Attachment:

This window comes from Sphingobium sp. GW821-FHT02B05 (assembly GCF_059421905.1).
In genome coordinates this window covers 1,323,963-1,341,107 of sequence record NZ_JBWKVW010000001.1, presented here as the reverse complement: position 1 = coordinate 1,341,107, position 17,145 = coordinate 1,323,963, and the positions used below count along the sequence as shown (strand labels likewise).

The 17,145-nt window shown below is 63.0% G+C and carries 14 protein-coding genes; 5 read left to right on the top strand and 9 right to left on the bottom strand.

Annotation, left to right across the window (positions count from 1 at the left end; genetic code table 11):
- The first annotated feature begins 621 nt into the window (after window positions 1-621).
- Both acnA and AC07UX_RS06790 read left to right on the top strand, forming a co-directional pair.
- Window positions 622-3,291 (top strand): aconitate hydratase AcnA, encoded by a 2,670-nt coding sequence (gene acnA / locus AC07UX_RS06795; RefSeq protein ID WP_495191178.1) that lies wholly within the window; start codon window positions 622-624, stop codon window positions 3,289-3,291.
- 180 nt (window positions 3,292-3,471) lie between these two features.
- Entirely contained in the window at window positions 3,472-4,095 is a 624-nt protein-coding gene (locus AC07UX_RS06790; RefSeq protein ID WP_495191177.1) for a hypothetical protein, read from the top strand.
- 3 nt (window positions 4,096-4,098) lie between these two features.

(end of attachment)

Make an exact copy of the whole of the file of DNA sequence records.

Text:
This window comes from Sphingobium sp. GW821-FHT02B05 (assembly GCF_059421905.1).
In genome coordinates this window covers 1,323,963-1,341,107 of sequence record NZ_JBWKVW010000001.1, presented here as the reverse complement: position 1 = coordinate 1,341,107, position 17,145 = coordinate 1,323,963, and the positions used below count along the sequence as shown (strand labels likewise).

The 17,145-nt window shown below is 63.0% G+C and carries 14 protein-coding genes; 5 read left to right on the top strand and 9 right to left on the bottom strand.

Annotation, left to right across the window (positions count from 1 at the left end; genetic code table 11):
- The first annotated feature begins 621 nt into the window (after window positions 1-621).
- Both acnA and AC07UX_RS06790 read left to right on the top strand, forming a co-directional pair.
- Window positions 622-3,291 (top strand): aconitate hydratase AcnA, encoded by a 2,670-nt coding sequence (gene acnA / locus AC07UX_RS06795; RefSeq protein ID WP_495191178.1) that lies wholly within the window; start codon window positions 622-624, stop codon window positions 3,289-3,291.
- 180 nt (window positions 3,292-3,471) lie between these two features.
- Entirely contained in the window at window positions 3,472-4,095 is a 624-nt protein-coding gene (locus AC07UX_RS06790; RefSeq protein ID WP_495191177.1) for a hypothetical protein, read from the top strand.
- 3 nt (window positions 4,096-4,098) lie between these two features.